- Adult-Gerontology Primary Care Nurse Practitioner
- Pediatric Primary Care Nurse Practitioner
- Family Nurse Practitioner
All of these MSN Nurse Practitioner options feature flexible competency-based online coursework, in-person practicum work and the immersive clinical experiences needed to develop your expertise as an advanced practice nurse with these specific patient populations. Upon completion, graduates are prepared to sit for the essential certification exams needed to get started as an NP.
8. Student support services position you for success
Returning to school undoubtedly takes some adjustment, but that doesn’t mean you’ll have to go it alone. Whether you need a refresher on how to properly format citations, help troubleshooting technical issues or tips for your upcoming career search, Rasmussen University offers a variety of helpful student resources to help ensure your graduate education experience is a success. Pair this with the dedicated support of faculty, advisors and practicum coordinators and you’ll take the next step in your nursing education with confidence.
An MSN program built for you
You know you need to further your nursing education in order to achieve your aspirations. But you also know you can’t afford to put your career or life on hold to do that. With the Rasmussen University MSN program, you don’t have to sacrifice one for the other.
If you’re ready to put in the work toward earning an advanced nursing degree, you need a program that’s willing to work for you. To learn more about how we can help you take the next step, check out the Master of Science in Nursing page.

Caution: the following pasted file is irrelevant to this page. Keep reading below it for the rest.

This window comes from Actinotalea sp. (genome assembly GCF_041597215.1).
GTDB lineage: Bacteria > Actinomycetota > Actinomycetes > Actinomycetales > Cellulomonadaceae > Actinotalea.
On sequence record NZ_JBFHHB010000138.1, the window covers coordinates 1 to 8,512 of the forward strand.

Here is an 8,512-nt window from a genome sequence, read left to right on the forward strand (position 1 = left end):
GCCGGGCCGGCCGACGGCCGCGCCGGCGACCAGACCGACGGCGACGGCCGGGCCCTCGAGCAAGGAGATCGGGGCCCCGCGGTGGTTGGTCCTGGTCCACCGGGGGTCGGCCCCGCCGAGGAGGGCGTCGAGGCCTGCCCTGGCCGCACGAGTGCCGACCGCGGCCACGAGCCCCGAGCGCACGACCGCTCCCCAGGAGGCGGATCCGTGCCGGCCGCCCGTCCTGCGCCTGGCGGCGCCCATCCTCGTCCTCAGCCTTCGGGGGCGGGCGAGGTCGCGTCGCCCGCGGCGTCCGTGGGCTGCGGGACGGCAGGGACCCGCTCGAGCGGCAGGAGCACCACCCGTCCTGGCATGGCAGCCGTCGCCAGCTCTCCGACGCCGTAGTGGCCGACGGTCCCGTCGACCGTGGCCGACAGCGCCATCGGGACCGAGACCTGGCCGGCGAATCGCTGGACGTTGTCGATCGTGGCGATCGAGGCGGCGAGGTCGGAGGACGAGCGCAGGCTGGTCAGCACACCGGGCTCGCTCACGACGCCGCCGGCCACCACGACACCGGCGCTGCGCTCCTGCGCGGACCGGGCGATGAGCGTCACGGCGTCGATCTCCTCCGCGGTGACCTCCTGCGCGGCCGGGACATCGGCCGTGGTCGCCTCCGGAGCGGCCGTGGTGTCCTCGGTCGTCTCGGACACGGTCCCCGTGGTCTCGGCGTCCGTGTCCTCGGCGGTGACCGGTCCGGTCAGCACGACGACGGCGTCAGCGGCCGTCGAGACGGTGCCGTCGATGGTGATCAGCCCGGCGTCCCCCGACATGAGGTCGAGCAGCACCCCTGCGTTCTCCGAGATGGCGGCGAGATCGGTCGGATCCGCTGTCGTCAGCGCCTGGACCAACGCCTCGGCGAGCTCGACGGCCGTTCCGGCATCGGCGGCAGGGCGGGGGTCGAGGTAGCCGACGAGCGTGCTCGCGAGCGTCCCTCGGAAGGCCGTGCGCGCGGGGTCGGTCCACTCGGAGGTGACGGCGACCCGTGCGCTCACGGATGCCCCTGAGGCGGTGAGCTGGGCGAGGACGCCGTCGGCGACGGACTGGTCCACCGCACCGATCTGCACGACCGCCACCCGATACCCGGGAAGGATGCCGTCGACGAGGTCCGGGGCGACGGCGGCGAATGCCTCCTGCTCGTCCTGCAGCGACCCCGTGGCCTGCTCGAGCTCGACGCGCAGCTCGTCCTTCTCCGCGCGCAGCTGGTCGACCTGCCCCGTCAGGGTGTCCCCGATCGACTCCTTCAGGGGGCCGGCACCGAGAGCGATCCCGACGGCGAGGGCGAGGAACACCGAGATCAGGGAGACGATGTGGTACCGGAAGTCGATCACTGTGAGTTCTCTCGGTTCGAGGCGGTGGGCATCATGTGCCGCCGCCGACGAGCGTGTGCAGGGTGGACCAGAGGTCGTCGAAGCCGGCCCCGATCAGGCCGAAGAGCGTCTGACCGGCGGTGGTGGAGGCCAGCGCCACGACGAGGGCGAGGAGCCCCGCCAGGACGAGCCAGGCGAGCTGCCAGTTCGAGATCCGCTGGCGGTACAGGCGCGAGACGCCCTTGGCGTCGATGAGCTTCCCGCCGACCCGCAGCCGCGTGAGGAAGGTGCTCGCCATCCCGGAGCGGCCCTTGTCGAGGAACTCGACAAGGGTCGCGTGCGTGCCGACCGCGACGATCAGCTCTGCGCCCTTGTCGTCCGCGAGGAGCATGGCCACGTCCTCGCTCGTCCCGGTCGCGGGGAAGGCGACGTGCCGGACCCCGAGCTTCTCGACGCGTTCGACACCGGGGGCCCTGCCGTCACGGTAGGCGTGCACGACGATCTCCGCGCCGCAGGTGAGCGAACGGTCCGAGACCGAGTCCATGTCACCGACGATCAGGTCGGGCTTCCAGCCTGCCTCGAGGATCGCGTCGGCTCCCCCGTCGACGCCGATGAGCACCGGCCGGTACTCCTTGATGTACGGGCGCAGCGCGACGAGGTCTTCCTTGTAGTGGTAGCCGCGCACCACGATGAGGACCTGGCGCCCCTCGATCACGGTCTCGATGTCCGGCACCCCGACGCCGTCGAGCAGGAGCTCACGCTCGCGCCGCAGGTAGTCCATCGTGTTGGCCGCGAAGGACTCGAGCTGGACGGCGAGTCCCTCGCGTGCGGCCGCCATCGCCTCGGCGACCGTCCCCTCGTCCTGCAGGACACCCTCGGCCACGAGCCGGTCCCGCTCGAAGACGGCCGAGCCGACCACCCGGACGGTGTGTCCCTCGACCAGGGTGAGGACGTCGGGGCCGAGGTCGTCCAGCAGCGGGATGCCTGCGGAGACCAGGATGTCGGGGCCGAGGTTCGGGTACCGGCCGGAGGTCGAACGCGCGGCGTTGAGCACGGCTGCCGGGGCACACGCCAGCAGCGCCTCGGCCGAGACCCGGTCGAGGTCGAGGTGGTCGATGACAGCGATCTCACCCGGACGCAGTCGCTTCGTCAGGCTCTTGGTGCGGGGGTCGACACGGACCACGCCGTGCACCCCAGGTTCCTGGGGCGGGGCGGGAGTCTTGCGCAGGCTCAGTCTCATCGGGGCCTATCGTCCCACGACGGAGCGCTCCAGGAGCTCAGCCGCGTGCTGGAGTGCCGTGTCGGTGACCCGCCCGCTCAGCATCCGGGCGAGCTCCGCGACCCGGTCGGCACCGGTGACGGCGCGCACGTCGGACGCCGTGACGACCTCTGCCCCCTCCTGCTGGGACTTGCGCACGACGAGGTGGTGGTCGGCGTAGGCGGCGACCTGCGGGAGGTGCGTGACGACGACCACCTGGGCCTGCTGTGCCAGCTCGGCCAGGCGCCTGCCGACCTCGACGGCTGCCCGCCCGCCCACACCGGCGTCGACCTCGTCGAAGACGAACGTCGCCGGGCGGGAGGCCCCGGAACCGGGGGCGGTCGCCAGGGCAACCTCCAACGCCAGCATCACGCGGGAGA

1The Master of Science in Nursing degree program at Rasmussen University is accredited by the Commission on Collegiate Nursing Education l 655 K Street NW, Suite 750 l Washington, DC 20001 l 202-887-6791
2Completion time is dependent on the number of courses completed each term. 18-month completion time does not apply to MSN Nurse Practitioner programs.
3Tuition for MSN program is $260 per credit; excludes MSN Nurse Practitioner specializations. Students in all programs must maintain continuous enrollment to remain eligible for the tuition pricing of $260 per credit. A student who withdraws and re-enrolls will be required to pay the tuition price offered at the time of their re-enrollment. MSN students who receive the tuition price of $260 per credit may be eligible to use additional discounts, grants and/or scholarships. If a student needs to retake one or more courses in the degree program, the total cost of the program will exceed $15,000. MSN (excluding Nurse Practitioner specializations) Program cost breakdown: $12,480 in tuition + $2,460 in fees = $14,940 in program cost. MPH Program cost breakdown: $11,480 in tuition + $2,870 in fees = $14,350 in program cost. Program availability varies by campus and state; please see the Rasmussen University Catalog for details.
4Bureau of Labor Statistics, U.S. Department of Labor, Occupational Outlook Handbook, [accessed May 2022] https://www.bls.gov/ooh/healthcare/nurse-anesthetists-nurse-midwives-and-nurse-practitioners.htm#tab-6. Information represents national, averaged data for the occupations listed and includes workers at all levels of education and experience. This data does not represent starting salaries. Employment conditions in your area may vary.
EDITOR’S NOTE: This article was originally published in 2017. It has since been updated to include information relevant to 2022.